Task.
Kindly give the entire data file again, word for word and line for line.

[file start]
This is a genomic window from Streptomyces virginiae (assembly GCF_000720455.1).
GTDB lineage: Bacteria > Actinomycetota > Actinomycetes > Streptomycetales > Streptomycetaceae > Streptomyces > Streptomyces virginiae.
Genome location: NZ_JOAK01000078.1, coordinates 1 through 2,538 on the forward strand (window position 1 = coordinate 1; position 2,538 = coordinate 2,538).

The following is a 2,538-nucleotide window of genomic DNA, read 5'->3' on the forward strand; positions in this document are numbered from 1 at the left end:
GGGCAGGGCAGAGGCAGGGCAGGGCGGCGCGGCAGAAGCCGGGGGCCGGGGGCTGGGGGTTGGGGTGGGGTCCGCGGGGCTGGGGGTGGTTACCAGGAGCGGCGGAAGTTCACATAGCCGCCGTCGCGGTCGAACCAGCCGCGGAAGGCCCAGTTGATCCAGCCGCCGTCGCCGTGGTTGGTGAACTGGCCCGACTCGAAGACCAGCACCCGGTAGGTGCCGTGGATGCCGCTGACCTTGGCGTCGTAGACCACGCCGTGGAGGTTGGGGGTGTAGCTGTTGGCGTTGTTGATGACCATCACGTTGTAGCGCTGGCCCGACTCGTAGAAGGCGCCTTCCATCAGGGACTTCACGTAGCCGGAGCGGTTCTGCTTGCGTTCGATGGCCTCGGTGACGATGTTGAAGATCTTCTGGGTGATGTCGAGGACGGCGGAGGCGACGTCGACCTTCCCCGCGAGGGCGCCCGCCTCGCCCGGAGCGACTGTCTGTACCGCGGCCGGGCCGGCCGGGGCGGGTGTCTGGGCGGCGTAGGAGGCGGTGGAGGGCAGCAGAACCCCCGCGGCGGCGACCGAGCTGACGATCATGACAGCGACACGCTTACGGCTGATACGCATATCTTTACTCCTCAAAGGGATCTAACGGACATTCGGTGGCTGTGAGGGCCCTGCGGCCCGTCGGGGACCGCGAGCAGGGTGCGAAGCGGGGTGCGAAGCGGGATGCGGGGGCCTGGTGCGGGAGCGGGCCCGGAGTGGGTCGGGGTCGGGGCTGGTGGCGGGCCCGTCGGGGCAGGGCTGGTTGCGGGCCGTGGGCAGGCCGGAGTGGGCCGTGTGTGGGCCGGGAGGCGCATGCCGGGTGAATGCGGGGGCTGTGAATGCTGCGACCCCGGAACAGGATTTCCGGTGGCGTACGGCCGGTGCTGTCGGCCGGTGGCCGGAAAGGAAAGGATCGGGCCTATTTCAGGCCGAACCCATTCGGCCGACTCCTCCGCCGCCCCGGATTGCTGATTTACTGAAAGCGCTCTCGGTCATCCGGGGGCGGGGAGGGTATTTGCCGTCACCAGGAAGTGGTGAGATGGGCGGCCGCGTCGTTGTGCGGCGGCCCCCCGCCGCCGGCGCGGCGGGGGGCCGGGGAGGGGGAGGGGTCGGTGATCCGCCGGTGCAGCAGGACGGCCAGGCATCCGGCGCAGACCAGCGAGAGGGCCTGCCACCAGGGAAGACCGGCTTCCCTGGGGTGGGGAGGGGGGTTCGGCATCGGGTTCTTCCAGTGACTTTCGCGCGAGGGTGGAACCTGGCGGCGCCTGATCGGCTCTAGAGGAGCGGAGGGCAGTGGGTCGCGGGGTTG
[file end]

This is a genomic window from Streptomyces virginiae (assembly GCF_000720455.1).
GTDB lineage: Bacteria > Actinomycetota > Actinomycetes > Streptomycetales > Streptomycetaceae > Streptomyces > Streptomyces virginiae.
Genome location: NZ_JOAK01000078.1, coordinates 1 through 2,538 on the forward strand (window position 1 = coordinate 1; position 2,538 = coordinate 2,538).

The following is a 2,538-nucleotide window of genomic DNA, read 5'->3' on the forward strand; positions in this document are numbered from 1 at the left end:
GGGCAGGGCAGAGGCAGGGCAGGGCGGCGCGGCAGAAGCCGGGGGCCGGGGGCTGGGGGTTGGGGTGGGGTCCGCGGGGCTGGGGGTGGTTACCAGGAGCGGCGGAAGTTCACATAGCCGCCGTCGCGGTCGAACCAGCCGCGGAAGGCCCAGTTGATCCAGCCGCCGTCGCCGTGGTTGGTGAACTGGCCCGACTCGAAGACCAGCACCCGGTAGGTGCCGTGGATGCCGCTGACCTTGGCGTCGTAGACCACGCCGTGGAGGTTGGGGGTGTAGCTGTTGGCGTTGTTGATGACCATCACGTTGTAGCGCTGGCCCGACTCGTAGAAGGCGCCTTCCATCAGGGACTTCACGTAGCCGGAGCGGTTCTGCTTGCGTTCGATGGCCTCGGTGACGATGTTGAAGATCTTCTGGGTGATGTCGAGGACGGCGGAGGCGACGTCGACCTTCCCCGCGAGGGCGCCCGCCTCGCCCGGAGCGACTGTCTGTACCGCGGCCGGGCCGGCCGGGGCGGGTGTCTGGGCGGCGTAGGAGGCGGTGGAGGGCAGCAGAACCCCCGCGGCGGCGACCGAGCTGACGATCATGACAGCGACACGCTTACGGCTGATACGCATATCTTTACTCCTCAAAGGGATCTAACGGACATTCGGTGGCTGTGAGGGCCCTGCGGCCCGTCGGGGACCGCGAGCAGGGTGCGAAGCGGGGTGCGAAGCGGGATGCGGGGGCCTGGTGCGGGAGCGGGCCCGGAGTGGGTCGGGGTCGGGGCTGGTGGCGGGCCCGTCGGGGCAGGGCTGGTTGCGGGCCGTGGGCAGGCCGGAGTGGGCCGTGTGTGGGCCGGGAGGCGCATGCCGGGTGAATGCGGGGGCTGTGAATGCTGCGACCCCGGAACAGGATTTCCGGTGGCGTACGGCCGGTGCTGTCGGCCGGTGGCCGGAAAGGAAAGGATCGGGCCTATTTCAGGCCGAACCCATTCGGCCGACTCCTCCGCCGCCCCGGATTGCTGATTTACTGAAAGCGCTCTCGGTCATCCGGGGGCGGGGAGGGTATTTGCCGTCACCAGGAAGTGGTGAGATGGGCGGCCGCGTCGTTGTGCGGCGGCCCCCCGCCGCCGGCGCGGCGGGGGGCCGGGGAGGGGGAGGGGTCGGTGATCCGCCGGTGCAGCAGGACGGCCAGGCATCCGGCGCAGACCAGCGAGAGGGCCTGCCACCAGGGAAGACCGGCTTCCCTGGGGTGGGGAGGGGGGTTCGGCATCGGGTTCTTCCAGTGACTTTCGCGCGAGGGTGGAACCTGGCGGCGCCTGATCGGCTCTAGAGGAGCGGAGGGCAGTGGGTCGCGGGGTTG